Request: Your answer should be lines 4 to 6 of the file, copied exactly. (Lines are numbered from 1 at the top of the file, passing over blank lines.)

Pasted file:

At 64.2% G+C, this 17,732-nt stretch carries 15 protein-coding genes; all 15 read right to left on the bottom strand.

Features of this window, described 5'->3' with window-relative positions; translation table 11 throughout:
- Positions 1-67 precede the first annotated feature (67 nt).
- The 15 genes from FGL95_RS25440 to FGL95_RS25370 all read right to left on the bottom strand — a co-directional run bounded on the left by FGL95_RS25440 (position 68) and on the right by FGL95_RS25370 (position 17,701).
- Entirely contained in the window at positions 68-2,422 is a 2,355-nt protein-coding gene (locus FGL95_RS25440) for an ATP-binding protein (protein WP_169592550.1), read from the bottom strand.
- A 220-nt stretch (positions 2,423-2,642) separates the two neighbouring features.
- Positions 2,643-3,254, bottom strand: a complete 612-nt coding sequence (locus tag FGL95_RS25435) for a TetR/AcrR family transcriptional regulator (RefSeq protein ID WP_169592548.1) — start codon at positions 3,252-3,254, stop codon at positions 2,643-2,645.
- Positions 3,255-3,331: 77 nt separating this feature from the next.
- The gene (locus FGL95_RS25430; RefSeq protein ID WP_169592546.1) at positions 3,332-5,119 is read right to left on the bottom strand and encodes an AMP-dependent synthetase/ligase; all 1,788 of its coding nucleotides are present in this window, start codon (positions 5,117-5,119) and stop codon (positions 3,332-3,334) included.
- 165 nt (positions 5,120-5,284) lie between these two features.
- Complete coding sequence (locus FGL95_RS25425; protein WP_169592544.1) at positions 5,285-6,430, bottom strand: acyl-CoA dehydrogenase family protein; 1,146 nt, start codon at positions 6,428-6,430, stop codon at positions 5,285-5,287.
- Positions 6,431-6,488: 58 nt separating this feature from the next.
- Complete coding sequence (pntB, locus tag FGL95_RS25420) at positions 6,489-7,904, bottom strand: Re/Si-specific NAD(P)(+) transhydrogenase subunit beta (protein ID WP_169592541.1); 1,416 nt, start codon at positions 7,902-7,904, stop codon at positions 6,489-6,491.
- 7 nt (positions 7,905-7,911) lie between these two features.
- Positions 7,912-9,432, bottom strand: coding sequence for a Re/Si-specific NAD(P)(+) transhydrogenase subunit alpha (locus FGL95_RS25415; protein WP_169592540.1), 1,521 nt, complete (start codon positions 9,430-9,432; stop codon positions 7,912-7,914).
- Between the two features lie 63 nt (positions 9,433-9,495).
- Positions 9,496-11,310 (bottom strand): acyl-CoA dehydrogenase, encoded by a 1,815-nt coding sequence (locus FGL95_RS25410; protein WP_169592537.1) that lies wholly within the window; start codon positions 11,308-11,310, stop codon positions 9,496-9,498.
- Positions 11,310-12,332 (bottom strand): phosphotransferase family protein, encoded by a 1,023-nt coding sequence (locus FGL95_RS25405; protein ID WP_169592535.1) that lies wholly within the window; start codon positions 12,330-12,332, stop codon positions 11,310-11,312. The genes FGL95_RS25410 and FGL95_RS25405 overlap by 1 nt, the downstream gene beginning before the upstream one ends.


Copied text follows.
- The 15 genes from FGL95_RS25440 to FGL95_RS25370 all read right to left on the bottom strand — a co-directional run bounded on the left by FGL95_RS25440 (position 68) and on the right by FGL95_RS25370 (position 17,701).
- Entirely contained in the window at positions 68-2,422 is a 2,355-nt protein-coding gene (locus FGL95_RS25440) for an ATP-binding protein (protein WP_169592550.1), read from the bottom strand.
- A 220-nt stretch (positions 2,423-2,642) separates the two neighbouring features.